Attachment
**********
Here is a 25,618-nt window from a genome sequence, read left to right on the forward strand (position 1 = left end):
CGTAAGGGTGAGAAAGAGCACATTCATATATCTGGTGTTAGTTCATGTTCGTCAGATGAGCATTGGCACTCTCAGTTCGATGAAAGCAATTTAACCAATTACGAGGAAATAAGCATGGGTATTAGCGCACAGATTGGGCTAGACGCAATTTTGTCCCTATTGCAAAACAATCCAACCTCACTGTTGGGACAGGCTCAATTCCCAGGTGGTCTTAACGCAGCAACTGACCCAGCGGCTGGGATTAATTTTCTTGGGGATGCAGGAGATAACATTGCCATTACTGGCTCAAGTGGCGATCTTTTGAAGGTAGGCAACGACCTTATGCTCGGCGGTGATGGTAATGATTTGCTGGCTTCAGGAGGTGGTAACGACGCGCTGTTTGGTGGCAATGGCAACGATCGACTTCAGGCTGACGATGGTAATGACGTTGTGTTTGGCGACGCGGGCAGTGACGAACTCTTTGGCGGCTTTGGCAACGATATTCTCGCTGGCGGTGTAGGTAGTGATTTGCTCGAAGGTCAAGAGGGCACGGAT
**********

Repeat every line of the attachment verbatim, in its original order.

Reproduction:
Here is a 25,618-nt window from a genome sequence, read left to right on the forward strand (position 1 = left end):
CGTAAGGGTGAGAAAGAGCACATTCATATATCTGGTGTTAGTTCATGTTCGTCAGATGAGCATTGGCACTCTCAGTTCGATGAAAGCAATTTAACCAATTACGAGGAAATAAGCATGGGTATTAGCGCACAGATTGGGCTAGACGCAATTTTGTCCCTATTGCAAAACAATCCAACCTCACTGTTGGGACAGGCTCAATTCCCAGGTGGTCTTAACGCAGCAACTGACCCAGCGGCTGGGATTAATTTTCTTGGGGATGCAGGAGATAACATTGCCATTACTGGCTCAAGTGGCGATCTTTTGAAGGTAGGCAACGACCTTATGCTCGGCGGTGATGGTAATGATTTGCTGGCTTCAGGAGGTGGTAACGACGCGCTGTTTGGTGGCAATGGCAACGATCGACTTCAGGCTGACGATGGTAATGACGTTGTGTTTGGCGACGCGGGCAGTGACGAACTCTTTGGCGGCTTTGGCAACGATATTCTCGCTGGCGGTGTAGGTAGTGATTTGCTCGAAGGTCAAGAGGGCACGGAT